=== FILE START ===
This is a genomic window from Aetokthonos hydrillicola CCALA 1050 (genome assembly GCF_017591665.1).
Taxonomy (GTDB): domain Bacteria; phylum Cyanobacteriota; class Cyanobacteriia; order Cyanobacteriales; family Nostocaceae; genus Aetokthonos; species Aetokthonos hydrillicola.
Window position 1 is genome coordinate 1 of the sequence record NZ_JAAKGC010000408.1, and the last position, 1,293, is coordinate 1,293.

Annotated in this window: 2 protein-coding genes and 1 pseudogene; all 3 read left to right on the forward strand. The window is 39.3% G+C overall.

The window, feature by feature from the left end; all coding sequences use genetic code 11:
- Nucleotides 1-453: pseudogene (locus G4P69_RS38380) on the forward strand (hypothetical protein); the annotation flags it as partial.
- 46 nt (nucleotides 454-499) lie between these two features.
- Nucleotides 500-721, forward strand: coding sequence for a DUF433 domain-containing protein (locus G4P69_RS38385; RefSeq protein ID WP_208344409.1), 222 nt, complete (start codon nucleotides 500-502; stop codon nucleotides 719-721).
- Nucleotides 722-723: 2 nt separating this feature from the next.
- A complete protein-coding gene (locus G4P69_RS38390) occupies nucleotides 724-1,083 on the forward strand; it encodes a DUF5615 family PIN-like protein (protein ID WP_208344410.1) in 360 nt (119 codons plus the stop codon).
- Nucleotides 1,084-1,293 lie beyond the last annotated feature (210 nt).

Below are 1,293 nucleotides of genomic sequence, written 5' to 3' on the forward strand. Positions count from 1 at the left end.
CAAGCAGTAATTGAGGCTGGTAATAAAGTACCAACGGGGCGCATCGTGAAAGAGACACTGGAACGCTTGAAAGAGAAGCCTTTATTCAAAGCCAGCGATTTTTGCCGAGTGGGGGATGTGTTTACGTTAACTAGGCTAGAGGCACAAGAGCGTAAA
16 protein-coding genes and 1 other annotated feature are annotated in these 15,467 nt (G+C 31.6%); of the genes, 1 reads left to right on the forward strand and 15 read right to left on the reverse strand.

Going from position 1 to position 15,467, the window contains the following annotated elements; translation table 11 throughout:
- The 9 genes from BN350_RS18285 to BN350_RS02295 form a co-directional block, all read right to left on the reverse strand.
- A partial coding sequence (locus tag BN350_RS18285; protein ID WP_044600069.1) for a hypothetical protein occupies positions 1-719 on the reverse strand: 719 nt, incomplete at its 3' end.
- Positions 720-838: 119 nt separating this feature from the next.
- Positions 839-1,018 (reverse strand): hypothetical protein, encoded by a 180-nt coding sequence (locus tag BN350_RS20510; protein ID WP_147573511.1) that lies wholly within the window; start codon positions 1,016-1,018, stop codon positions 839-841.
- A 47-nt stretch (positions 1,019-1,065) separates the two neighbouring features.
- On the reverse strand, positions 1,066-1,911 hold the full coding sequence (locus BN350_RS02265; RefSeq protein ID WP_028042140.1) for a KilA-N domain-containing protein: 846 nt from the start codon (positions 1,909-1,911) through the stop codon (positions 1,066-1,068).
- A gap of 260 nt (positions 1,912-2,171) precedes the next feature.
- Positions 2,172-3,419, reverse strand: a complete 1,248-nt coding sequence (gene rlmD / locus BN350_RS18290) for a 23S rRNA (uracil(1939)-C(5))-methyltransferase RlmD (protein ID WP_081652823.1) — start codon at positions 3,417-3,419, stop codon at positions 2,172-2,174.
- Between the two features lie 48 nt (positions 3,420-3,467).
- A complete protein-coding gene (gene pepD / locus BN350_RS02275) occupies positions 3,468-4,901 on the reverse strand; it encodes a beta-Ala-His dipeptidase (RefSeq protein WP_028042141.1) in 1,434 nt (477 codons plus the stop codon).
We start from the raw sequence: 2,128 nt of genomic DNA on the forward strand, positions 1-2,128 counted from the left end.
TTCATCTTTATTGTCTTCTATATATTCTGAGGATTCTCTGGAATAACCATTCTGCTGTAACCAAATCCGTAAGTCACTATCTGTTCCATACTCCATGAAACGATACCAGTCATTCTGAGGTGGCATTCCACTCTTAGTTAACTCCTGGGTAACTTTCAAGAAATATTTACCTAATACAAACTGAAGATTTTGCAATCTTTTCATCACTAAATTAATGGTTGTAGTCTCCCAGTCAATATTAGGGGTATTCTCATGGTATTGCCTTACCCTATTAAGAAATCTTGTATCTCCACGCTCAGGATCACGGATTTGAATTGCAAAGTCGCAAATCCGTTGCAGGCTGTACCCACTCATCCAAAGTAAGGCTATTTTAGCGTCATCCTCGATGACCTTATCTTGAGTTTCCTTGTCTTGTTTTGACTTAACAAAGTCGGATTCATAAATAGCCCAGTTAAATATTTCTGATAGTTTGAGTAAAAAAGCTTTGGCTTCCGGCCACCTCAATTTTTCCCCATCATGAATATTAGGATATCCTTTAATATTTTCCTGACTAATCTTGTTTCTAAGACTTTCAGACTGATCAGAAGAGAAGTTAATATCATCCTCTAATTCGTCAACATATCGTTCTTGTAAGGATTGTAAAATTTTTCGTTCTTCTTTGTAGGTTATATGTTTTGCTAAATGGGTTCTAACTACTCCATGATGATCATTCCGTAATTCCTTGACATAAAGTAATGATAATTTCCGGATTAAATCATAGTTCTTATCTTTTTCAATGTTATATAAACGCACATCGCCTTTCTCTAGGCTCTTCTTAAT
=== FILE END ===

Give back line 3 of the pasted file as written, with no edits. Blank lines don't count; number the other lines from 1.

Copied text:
Window position 1 is genome coordinate 1 of the sequence record NZ_JAAKGC010000408.1, and the last position, 1,293, is coordinate 1,293.